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net loss for them it wasn't thought of at the time because they got to start colonizing the middle east but it was the united states that eventually became the great hedge of man and the rise of the soviet union another unintended consequence . well of course the us became the hedge of money because britain and france although winning to on the winning side of two world wars spent themselves into poverty and you know they expanded their empires a little bit after world war one but of course that was an overextension really their empires eventually then it because they couldn't afford them anymore the other point i think is nobody is saying that if we hadn't the united states hadn't gotten into world war one that everything would have been great but the us it stayed out of all the european wars up to that point. with the exception of the war of eight hundred twelve was sort of part of. the european wars but it was a minor part and so the united states had
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a tradition of staying out of war which vanished after world war two and. so if it hadn't gotten into world war one. it probably wouldn't have that tradition probably would have continued the other thing i think is that when we say that germany presented a real and austria-hungary presented a real threat if you look at the g.d.p. numbers the germans were scared that things were not going their way as far as. relative power they were declining as a power and so they probably reached their apex as a power in one thousand nine hundred five or so or somewhere around in there and i think if you look at the g.d.p. the g.d.p. rate against them you know dorf them and every war since the u.s. civil war the. side with the biggest g.d.p. is one so i think that the the the threat and just the the outcome of the battles in world war one indicated that the sides are pretty evenly matched at least on the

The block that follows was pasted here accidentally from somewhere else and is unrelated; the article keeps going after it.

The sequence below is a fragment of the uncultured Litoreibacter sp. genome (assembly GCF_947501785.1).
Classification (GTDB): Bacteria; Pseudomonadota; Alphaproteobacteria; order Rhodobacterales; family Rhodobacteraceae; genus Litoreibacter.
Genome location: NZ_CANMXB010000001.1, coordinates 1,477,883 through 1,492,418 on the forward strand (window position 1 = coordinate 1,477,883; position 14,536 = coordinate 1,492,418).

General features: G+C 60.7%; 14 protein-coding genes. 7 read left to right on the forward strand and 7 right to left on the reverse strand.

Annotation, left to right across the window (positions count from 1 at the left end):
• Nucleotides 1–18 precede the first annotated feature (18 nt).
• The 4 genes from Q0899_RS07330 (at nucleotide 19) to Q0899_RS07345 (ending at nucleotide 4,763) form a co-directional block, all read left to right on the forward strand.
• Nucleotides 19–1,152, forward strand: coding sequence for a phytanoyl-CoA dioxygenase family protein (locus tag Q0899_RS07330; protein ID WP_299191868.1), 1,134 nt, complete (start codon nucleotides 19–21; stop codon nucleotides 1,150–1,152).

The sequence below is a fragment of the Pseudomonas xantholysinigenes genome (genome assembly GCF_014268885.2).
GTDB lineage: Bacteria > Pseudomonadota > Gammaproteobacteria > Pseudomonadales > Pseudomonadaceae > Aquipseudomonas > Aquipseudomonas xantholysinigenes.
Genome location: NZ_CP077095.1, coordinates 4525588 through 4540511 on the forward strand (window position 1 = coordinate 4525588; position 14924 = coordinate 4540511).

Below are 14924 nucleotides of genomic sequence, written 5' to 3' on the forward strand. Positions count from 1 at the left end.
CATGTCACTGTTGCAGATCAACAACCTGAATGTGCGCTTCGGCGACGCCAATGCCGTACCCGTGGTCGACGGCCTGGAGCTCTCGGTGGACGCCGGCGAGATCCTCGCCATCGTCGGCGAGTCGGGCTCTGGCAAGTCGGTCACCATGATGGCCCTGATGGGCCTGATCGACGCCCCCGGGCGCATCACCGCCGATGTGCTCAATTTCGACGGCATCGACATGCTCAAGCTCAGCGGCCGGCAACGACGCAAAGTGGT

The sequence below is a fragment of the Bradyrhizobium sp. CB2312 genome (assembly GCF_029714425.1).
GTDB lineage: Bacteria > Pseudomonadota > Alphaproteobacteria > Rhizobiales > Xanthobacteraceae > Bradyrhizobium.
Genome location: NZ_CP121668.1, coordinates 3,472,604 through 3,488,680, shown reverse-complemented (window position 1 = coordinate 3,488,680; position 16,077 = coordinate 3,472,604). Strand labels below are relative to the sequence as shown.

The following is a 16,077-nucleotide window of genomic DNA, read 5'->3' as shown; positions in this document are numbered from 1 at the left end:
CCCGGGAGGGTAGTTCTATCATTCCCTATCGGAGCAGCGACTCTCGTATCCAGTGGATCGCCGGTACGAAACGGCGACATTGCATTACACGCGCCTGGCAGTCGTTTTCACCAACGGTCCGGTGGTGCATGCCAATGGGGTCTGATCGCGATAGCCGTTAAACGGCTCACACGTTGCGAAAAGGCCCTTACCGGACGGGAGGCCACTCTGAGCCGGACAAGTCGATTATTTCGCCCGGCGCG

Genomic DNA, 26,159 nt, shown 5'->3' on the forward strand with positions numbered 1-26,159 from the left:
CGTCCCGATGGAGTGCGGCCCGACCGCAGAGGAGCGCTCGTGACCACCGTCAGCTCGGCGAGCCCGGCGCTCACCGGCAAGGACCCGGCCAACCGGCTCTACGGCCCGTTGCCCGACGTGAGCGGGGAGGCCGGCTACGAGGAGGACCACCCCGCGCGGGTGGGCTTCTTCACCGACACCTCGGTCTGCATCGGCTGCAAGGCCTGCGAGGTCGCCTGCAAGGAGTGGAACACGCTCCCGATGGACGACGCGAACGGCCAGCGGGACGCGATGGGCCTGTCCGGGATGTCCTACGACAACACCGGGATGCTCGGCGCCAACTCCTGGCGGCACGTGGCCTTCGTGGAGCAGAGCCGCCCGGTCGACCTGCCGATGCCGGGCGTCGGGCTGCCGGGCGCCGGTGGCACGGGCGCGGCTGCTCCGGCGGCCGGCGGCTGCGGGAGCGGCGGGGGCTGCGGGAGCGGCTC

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western front until the u.s. entered the war and i think u.s. of course was the dominant power in that entered in that's why everybody allies want it on. there side georgia that's probably the most important outcome is that the united states became the hedge amount of the world and if you look at it you know they conquered you know most of the western hemisphere had control of it and then we had the expense of the united states it was the next logical step for the united states in many ways. yes that's absolutely right i mean that's exactly it was an outcome and it certainly. manifested itself very much of. all of the victorious powers or all of the european powers were pretty much spent with the exception of the united states and the soviet union which is to go back on the point that ivan made i mean i think it's very important that to remember that